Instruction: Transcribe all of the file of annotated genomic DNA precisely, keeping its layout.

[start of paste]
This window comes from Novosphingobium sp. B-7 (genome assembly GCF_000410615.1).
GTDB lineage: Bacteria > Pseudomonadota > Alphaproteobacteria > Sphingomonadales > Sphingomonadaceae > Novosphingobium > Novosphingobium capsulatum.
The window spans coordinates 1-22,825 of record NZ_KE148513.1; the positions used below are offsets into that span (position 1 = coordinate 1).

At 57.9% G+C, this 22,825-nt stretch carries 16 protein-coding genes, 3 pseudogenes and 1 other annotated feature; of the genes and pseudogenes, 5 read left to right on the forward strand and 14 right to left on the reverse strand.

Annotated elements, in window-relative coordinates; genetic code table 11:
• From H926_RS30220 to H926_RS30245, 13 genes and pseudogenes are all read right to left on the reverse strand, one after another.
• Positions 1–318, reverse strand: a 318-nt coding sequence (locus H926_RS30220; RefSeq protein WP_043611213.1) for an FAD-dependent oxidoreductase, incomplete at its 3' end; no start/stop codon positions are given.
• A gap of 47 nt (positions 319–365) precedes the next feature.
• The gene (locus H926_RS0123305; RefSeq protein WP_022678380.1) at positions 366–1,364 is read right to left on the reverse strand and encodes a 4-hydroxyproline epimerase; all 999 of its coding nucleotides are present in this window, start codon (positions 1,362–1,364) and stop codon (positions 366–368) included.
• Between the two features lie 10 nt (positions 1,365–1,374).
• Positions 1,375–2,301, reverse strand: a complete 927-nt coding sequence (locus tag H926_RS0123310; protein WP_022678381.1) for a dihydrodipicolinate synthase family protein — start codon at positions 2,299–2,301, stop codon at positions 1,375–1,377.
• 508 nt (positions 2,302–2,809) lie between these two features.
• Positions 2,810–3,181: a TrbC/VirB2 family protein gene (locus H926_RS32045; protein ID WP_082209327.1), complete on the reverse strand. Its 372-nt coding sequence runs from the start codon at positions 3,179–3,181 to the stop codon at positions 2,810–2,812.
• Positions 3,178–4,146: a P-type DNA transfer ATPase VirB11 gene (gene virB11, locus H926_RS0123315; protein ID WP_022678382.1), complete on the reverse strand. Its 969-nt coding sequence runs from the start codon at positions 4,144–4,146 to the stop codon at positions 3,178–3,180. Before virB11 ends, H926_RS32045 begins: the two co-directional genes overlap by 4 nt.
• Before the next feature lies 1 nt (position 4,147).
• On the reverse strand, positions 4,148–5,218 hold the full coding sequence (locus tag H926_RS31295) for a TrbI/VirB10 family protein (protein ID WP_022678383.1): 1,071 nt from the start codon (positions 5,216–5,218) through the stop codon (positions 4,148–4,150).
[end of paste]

This window comes from Novosphingobium sp. B-7 (genome assembly GCF_000410615.1).
GTDB lineage: Bacteria > Pseudomonadota > Alphaproteobacteria > Sphingomonadales > Sphingomonadaceae > Novosphingobium > Novosphingobium capsulatum.
The window spans coordinates 1-22,825 of record NZ_KE148513.1; the positions used below are offsets into that span (position 1 = coordinate 1).

At 57.9% G+C, this 22,825-nt stretch carries 16 protein-coding genes, 3 pseudogenes and 1 other annotated feature; of the genes and pseudogenes, 5 read left to right on the forward strand and 14 right to left on the reverse strand.

Annotated elements, in window-relative coordinates; genetic code table 11:
• From H926_RS30220 to H926_RS30245, 13 genes and pseudogenes are all read right to left on the reverse strand, one after another.
• Positions 1–318, reverse strand: a 318-nt coding sequence (locus H926_RS30220; RefSeq protein WP_043611213.1) for an FAD-dependent oxidoreductase, incomplete at its 3' end; no start/stop codon positions are given.
• A gap of 47 nt (positions 319–365) precedes the next feature.
• The gene (locus H926_RS0123305; RefSeq protein WP_022678380.1) at positions 366–1,364 is read right to left on the reverse strand and encodes a 4-hydroxyproline epimerase; all 999 of its coding nucleotides are present in this window, start codon (positions 1,362–1,364) and stop codon (positions 366–368) included.
• Between the two features lie 10 nt (positions 1,365–1,374).
• Positions 1,375–2,301, reverse strand: a complete 927-nt coding sequence (locus tag H926_RS0123310; protein WP_022678381.1) for a dihydrodipicolinate synthase family protein — start codon at positions 2,299–2,301, stop codon at positions 1,375–1,377.
• 508 nt (positions 2,302–2,809) lie between these two features.
• Positions 2,810–3,181: a TrbC/VirB2 family protein gene (locus H926_RS32045; protein ID WP_082209327.1), complete on the reverse strand. Its 372-nt coding sequence runs from the start codon at positions 3,179–3,181 to the stop codon at positions 2,810–2,812.
• Positions 3,178–4,146: a P-type DNA transfer ATPase VirB11 gene (gene virB11, locus H926_RS0123315; protein ID WP_022678382.1), complete on the reverse strand. Its 969-nt coding sequence runs from the start codon at positions 4,144–4,146 to the stop codon at positions 3,178–3,180. Before virB11 ends, H926_RS32045 begins: the two co-directional genes overlap by 4 nt.
• Before the next feature lies 1 nt (position 4,147).
• On the reverse strand, positions 4,148–5,218 hold the full coding sequence (locus tag H926_RS31295) for a TrbI/VirB10 family protein (protein ID WP_022678383.1): 1,071 nt from the start codon (positions 5,216–5,218) through the stop codon (positions 4,148–4,150).